How quick was the rollout for the South African market?

South Africa is interesting because it is fairly heavily regulated, which is different for the rest of Africa. In terms of getting the product certified, it took time – as it does for everybody. For us it was a good 12 months to get the product in a position where we could put it through GLI certification, get it approved by the gaming board and have all the relevant integrations. Whether that be payments, certain iGaming or virtual games, things like that. It took us a bit of time; there’s obviously very distinctive and specific reports that need to be done for that particular market. In a way, I’d say it is an interesting space because it is quite tough for software suppliers to get into the country, but once you’re in it’s beneficial. If you’re in Eastern Europe or the rest of Africa, you have hundreds of software suppliers all vying for the same business, which is why we like the South African space. As much as it was painful to get the product certified and through, now that it is we’re happy there is a fairly strong barrier to entry. As soon as they started approving more in terms of iGaming and making it more of a lucrative opportunity for suppliers and operators, we definitely looked at it in a bit more depth.

Is it your first iGaming solution in South Africa?

We’ve rolled out iGaming solutions before, Lulabet has a full iGaming live-dealer, everything is on there. What I was referring to earlier with our first iGaming: that will be in the US. We have a free-to-play iGaming solution there at the moment through one of our clients called SuperDraft. But in terms of real money, there are only four states at the moment which actually offer it. So, that’s quite exciting for us, to have our first iGaming solution live in the states. We’re live in 12 states already with sportsbook and it’s nice to add that different vertical into the mix.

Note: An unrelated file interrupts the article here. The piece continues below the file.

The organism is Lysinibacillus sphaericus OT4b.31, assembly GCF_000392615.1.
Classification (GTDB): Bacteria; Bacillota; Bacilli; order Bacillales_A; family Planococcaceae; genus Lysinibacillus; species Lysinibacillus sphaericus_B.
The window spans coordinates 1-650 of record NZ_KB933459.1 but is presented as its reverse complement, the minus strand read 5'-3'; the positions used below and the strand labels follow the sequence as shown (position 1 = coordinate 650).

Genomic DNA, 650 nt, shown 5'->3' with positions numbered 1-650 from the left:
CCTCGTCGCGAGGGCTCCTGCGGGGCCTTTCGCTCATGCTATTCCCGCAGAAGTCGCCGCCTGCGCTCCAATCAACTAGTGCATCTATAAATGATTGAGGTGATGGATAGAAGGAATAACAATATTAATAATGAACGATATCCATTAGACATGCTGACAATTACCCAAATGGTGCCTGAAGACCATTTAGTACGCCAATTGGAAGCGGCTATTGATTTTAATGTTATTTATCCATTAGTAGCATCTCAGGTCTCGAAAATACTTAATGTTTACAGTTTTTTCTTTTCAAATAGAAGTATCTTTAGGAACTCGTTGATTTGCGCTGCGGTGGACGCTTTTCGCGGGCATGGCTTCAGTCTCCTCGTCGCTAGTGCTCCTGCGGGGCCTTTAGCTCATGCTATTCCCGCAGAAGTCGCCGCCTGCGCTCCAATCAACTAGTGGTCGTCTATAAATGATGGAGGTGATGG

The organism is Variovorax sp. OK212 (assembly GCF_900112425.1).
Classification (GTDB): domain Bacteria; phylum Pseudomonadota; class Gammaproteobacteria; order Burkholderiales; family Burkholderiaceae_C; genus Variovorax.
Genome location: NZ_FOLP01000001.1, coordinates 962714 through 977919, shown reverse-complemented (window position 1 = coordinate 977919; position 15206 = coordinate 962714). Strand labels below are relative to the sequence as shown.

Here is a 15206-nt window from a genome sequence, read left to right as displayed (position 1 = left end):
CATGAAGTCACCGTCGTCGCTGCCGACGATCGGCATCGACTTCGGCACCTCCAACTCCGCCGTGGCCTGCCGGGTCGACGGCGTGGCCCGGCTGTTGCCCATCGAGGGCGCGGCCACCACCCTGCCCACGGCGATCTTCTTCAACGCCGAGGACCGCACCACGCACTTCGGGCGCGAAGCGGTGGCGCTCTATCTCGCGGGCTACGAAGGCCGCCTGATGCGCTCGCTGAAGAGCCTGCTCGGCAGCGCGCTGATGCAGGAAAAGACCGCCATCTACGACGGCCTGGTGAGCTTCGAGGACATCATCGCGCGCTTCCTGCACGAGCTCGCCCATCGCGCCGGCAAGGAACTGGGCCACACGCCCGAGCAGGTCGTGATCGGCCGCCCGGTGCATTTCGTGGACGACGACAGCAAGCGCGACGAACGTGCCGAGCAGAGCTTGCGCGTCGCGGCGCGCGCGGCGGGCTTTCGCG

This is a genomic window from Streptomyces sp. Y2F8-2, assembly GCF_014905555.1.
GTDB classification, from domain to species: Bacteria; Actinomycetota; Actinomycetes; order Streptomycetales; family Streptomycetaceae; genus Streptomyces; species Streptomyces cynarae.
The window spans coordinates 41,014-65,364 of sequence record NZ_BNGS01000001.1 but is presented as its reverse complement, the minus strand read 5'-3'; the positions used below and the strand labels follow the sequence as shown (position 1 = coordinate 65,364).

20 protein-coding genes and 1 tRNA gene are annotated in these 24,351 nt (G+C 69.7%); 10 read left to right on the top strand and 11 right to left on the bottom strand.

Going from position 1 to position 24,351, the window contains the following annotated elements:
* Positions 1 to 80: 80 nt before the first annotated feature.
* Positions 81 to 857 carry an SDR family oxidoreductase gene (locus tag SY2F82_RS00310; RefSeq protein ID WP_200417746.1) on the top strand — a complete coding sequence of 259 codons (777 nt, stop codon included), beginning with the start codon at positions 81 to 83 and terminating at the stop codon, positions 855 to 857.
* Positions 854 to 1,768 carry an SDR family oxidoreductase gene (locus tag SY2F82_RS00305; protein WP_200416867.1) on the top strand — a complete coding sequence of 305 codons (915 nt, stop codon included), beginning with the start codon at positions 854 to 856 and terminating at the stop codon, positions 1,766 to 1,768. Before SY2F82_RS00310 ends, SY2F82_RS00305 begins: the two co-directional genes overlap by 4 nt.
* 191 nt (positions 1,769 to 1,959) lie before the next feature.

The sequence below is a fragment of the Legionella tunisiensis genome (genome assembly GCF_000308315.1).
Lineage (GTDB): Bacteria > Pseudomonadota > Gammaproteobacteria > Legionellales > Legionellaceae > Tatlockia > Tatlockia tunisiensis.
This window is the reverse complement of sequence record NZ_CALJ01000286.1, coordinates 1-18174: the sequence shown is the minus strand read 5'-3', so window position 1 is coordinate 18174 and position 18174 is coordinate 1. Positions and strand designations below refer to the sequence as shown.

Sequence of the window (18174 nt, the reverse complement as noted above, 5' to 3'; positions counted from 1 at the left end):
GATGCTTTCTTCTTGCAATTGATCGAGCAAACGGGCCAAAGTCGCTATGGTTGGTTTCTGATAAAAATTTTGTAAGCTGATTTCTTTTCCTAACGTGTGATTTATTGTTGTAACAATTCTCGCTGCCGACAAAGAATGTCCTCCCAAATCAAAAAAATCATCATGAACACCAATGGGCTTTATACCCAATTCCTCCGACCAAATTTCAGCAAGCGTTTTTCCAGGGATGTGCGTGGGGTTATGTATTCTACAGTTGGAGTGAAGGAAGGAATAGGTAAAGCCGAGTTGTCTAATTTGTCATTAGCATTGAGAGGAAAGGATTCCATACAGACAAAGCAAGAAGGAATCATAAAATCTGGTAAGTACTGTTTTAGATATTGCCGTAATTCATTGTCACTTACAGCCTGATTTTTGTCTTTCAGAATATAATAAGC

Is that a deliberate push towards diversification in the business, or was that more experimental?

We know it will work; we have provided iGaming solutions globally for years. It’s just now that one of our operators in the US has got an iGaming licence through Caesars in New Jersey, and we’re pushing to get that live as well. As everyone knows, the acquisition cost for sports betting in the US right now is crazy; to be a mid-size tier two/three book you’re absolutely burning money, so to be able to add the iGaming vertical to it certainly helps with the damage control these operators are dealing with.